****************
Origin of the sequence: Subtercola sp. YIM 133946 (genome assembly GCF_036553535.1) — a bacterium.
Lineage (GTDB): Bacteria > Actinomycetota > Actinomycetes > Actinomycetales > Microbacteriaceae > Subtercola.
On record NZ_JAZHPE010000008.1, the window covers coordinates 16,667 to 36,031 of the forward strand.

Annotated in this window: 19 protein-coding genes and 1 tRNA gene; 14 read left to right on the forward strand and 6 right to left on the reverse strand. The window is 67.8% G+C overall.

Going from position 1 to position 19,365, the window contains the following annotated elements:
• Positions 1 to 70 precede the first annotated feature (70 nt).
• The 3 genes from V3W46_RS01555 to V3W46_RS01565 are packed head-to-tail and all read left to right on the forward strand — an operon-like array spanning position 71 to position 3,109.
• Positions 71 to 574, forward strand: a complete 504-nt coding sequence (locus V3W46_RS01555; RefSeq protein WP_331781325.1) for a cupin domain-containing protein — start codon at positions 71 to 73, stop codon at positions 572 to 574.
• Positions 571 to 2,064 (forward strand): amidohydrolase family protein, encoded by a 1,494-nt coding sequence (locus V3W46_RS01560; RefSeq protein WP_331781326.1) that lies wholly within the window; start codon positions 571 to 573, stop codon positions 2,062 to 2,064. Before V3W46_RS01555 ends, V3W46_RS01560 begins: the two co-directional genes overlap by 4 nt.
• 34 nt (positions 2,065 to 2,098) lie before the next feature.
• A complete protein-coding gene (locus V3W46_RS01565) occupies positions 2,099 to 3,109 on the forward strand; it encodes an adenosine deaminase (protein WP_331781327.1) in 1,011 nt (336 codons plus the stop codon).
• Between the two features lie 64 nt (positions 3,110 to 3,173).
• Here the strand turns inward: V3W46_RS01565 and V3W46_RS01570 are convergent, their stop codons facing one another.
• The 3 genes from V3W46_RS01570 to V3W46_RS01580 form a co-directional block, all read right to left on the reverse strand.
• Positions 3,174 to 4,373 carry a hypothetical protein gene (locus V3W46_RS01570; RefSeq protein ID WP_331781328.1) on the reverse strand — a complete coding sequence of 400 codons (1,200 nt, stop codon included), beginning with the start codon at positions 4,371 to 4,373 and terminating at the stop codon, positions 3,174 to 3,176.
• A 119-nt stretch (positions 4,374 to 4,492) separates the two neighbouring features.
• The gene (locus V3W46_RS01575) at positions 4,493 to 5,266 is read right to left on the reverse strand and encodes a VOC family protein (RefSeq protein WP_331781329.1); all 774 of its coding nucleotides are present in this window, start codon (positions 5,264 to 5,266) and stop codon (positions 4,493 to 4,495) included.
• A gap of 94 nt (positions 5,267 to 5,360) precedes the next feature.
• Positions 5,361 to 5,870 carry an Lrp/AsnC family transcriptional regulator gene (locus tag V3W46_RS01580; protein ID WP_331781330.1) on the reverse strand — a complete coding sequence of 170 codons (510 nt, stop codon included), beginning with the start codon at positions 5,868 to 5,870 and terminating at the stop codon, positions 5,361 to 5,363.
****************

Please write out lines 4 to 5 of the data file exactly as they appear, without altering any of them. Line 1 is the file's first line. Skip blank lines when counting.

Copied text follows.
Annotated in this window: 19 protein-coding genes and 1 tRNA gene; 14 read left to right on the forward strand and 6 right to left on the reverse strand. The window is 67.8% G+C overall.

Going from position 1 to position 19,365, the window contains the following annotated elements: